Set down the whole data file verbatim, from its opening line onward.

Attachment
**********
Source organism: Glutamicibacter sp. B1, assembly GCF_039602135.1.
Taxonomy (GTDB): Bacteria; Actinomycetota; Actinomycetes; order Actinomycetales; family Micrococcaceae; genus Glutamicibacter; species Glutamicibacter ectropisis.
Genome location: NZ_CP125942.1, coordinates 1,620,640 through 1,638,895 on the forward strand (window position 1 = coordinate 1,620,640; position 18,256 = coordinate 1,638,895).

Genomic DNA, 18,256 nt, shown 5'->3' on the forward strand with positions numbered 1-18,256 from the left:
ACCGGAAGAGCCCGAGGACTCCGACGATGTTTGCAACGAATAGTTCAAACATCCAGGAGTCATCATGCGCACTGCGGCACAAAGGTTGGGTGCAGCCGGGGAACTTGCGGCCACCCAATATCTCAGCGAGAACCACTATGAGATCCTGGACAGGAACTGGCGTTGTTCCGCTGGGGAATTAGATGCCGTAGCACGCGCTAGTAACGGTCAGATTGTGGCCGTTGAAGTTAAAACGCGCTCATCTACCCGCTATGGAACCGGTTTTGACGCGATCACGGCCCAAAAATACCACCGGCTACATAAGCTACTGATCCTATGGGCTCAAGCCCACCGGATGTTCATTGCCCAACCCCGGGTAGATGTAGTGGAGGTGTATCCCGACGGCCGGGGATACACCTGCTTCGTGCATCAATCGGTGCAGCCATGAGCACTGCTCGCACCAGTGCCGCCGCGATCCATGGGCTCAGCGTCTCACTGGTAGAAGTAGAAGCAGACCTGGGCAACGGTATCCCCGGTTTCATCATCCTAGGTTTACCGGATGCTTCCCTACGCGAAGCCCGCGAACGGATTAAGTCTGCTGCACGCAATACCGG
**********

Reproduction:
Source organism: Glutamicibacter sp. B1, assembly GCF_039602135.1.
Taxonomy (GTDB): Bacteria; Actinomycetota; Actinomycetes; order Actinomycetales; family Micrococcaceae; genus Glutamicibacter; species Glutamicibacter ectropisis.
Genome location: NZ_CP125942.1, coordinates 1,620,640 through 1,638,895 on the forward strand (window position 1 = coordinate 1,620,640; position 18,256 = coordinate 1,638,895).

Genomic DNA, 18,256 nt, shown 5'->3' on the forward strand with positions numbered 1-18,256 from the left:
ACCGGAAGAGCCCGAGGACTCCGACGATGTTTGCAACGAATAGTTCAAACATCCAGGAGTCATCATGCGCACTGCGGCACAAAGGTTGGGTGCAGCCGGGGAACTTGCGGCCACCCAATATCTCAGCGAGAACCACTATGAGATCCTGGACAGGAACTGGCGTTGTTCCGCTGGGGAATTAGATGCCGTAGCACGCGCTAGTAACGGTCAGATTGTGGCCGTTGAAGTTAAAACGCGCTCATCTACCCGCTATGGAACCGGTTTTGACGCGATCACGGCCCAAAAATACCACCGGCTACATAAGCTACTGATCCTATGGGCTCAAGCCCACCGGATGTTCATTGCCCAACCCCGGGTAGATGTAGTGGAGGTGTATCCCGACGGCCGGGGATACACCTGCTTCGTGCATCAATCGGTGCAGCCATGAGCACTGCTCGCACCAGTGCCGCCGCGATCCATGGGCTCAGCGTCTCACTGGTAGAAGTAGAAGCAGACCTGGGCAACGGTATCCCCGGTTTCATCATCCTAGGTTTACCGGATGCTTCCCTACGCGAAGCCCGCGAACGGATTAAGTCTGCTGCACGCAATACCGG